• Join over 1.2 million students every month
  • Accelerate your learning by 29%
  • Unlimited access from just £6.99 per month

Explore the Relationship between Lear and Cordelia with Particular Reference to Act one Scene one; and how it Affects to the Rest of the Play.

Extracts from this document...

Introduction

Explore the Relationship between Lear and Cordelia with Particular Reference to Act one Scene one; and how it Affects to the Rest of the Play. The play starts off with Kent and Gloucester discussing which son-in-law the King prefers most to give his Kingdom too. Lear then explains on the next page that he intends to divide his kingdom up into three sections. "Know that we have divided In three our kingdom," Lear gives the reason that he is old and does not want to deal with affairs of state into his old age; he believes these problems should be given to younger people as Lear approaches his death. ...read more.

Middle

"Which of you shall we say doth love us most, That we our largest bounty may extend" Lear likes to be assured he likes to be made a "fuss-of", if he did not then he would not ask his daughters to show their love for him. Especially not in front of all the people that our in this scene. First of all Lear asks his eldest daughter Gonerill to speak gonerill goes totally over the top in expressing her love, as she is driven by greed, she wants the largest piece of land as it will bring the most power. Gonerill says things like: "Sir, I love you more than the world can wield matter, Dearer that eyesight, space and liberty;" After the speech Cordelia says to herself, "What shall Cordelia speak? ...read more.

Conclusion

Lear is not pleased with this and gives Cordelia several chances to improve what she has said; when Cordelia will not show a great love of her father Lear gets angry. Lear explodes with anger his love has turned to anger in seconds. Lear demands to see Cordelias suitors France and Burgundy to marry her to one of them quickly so that he can get rid of his daughter only there will be no dowry. Kent try's to stop the king but this makes Lear even angrier. " Kent, on thy life no more" Kent persists and is banished by Lear. Burgundy refuses to marry Cordelia without some gift of land and so it is France that takes Cordelia with him. ...read more.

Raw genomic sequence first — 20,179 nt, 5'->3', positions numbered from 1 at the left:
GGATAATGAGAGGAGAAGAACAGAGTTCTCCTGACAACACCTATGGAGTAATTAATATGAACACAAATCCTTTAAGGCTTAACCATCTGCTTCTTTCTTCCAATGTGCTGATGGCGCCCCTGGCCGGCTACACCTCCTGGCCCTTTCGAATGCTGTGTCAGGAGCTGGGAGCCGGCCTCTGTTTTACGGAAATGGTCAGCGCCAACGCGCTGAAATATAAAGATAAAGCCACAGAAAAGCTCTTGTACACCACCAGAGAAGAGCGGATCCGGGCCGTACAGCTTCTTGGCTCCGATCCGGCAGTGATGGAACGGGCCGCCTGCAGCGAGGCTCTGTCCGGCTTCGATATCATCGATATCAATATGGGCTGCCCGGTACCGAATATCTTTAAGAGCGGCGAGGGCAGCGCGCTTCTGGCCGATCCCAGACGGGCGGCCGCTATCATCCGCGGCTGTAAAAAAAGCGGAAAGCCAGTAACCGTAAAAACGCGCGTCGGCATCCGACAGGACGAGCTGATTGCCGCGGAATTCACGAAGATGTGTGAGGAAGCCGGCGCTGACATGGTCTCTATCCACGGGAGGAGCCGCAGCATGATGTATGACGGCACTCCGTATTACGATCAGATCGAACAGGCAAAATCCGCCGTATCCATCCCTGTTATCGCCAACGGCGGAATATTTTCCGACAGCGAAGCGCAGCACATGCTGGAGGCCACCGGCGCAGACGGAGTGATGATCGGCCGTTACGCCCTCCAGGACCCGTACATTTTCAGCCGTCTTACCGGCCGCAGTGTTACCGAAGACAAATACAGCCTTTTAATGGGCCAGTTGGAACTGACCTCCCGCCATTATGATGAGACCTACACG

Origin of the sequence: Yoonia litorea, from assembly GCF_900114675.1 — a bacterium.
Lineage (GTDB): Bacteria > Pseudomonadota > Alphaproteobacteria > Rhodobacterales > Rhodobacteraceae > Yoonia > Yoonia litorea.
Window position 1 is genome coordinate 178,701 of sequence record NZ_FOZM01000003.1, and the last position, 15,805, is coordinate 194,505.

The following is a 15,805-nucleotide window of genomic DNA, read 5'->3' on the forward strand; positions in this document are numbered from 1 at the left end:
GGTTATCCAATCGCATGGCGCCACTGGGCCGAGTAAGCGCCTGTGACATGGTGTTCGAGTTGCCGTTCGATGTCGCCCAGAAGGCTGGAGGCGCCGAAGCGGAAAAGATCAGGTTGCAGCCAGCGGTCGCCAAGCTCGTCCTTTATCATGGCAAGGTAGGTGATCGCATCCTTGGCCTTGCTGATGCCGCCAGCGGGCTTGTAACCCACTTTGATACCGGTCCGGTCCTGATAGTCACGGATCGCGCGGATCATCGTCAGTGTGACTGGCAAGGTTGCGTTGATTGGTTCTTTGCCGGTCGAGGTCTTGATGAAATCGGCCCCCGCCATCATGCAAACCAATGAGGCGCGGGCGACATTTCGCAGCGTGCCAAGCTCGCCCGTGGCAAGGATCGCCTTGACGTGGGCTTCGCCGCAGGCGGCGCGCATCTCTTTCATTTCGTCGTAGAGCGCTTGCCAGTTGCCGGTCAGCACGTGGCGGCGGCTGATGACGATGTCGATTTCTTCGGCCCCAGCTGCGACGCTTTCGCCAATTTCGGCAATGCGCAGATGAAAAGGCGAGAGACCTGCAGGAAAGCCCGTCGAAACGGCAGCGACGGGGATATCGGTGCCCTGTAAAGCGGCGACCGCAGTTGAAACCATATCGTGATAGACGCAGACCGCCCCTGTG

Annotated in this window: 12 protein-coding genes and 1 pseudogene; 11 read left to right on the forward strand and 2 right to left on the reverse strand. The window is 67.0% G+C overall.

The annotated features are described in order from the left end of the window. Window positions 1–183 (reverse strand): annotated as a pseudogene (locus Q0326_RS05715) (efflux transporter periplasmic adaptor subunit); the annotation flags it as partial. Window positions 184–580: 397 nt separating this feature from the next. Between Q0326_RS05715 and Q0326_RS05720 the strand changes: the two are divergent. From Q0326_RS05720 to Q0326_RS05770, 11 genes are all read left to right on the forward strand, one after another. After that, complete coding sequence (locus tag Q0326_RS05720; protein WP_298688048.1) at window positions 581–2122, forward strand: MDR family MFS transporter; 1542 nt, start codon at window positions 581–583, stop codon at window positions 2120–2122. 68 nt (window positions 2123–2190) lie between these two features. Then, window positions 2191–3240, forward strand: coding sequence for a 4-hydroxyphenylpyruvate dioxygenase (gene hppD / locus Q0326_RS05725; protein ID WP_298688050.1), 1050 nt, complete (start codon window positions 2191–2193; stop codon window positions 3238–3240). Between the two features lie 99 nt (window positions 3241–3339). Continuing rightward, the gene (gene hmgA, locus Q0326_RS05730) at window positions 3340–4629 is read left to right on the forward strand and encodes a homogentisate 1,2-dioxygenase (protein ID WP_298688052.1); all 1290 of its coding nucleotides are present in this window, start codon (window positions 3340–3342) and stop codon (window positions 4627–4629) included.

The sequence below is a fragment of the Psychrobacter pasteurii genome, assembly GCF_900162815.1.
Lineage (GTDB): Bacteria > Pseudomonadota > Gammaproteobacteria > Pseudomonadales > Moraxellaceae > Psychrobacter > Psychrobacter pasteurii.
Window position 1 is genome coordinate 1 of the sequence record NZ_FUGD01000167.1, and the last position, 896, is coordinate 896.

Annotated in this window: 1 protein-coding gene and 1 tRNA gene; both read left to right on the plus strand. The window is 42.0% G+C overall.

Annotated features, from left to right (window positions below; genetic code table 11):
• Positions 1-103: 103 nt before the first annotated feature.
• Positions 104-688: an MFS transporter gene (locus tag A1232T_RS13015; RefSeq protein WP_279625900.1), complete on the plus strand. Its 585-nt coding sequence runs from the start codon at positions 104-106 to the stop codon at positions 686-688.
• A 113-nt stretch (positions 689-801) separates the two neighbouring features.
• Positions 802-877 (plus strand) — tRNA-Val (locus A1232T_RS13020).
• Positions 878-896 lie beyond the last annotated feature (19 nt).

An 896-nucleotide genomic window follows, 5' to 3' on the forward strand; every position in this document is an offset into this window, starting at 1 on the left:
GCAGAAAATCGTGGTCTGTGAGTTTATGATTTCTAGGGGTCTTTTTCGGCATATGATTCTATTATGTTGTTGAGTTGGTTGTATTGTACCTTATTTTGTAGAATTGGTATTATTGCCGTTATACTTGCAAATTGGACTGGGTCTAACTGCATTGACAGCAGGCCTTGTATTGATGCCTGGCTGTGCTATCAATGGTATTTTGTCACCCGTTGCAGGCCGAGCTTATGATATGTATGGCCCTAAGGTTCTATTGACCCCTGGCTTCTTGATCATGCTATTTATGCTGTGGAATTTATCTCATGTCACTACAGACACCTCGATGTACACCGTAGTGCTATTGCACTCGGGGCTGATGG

The above preview is unformatted text

This student written piece of work is one of many that can be found in our GCSE King Lear section.

Found what you're looking for?

  • Start learning 29% faster today
  • 150,000+ documents available
  • Just £6.99 a month

Not the one? Search for your essay title...
  • Join over 1.2 million students every month
  • Accelerate your learning by 29%
  • Unlimited access from just £6.99 per month

See related essaysSee related essays

Related GCSE King Lear essays

  1. The Storm Scene (Act 3.2) And The Scenes In The Hovel/Farmhouse That Follow (Act ...

    Kent would talk in a wise and persuasive voice. He reminds the audience that the storm is still as ferocious as at the beginning of the scene and that no human can stand the infliction of the storm of the fear of it.

  2. Act 1 scene 1 acts as Shakespeare's basic brief for most of the main ...

    Cleverly Shakespeare has written this first to make us think that nothing is up and all she is doing is confessing her love for her father. King Lear promptly hands the land over to his daughter, though this had obviously already been decided before hand.

  1. Character Analyses - King Lear

    Edmund's greed favors natural law over man's law because natural law doesn't care that Edmund is illegitimate. He claims nature as his ally because he is a "natural" offspring, and because man's law neglects to recognize his rights of inheritance.

  2. King Lear gold

    Every scene of the play we approached as extreme rationalists, from the point of view of saying well what is our evidence? Our evidence is what is written down. What do these words actually mean? What do we know of the characters from what they say and what they do up to this point?

  • Over 160,000 pieces
    of student written work
  • Annotated by
    experienced teachers
  • Ideas and feedback to
    improve your own work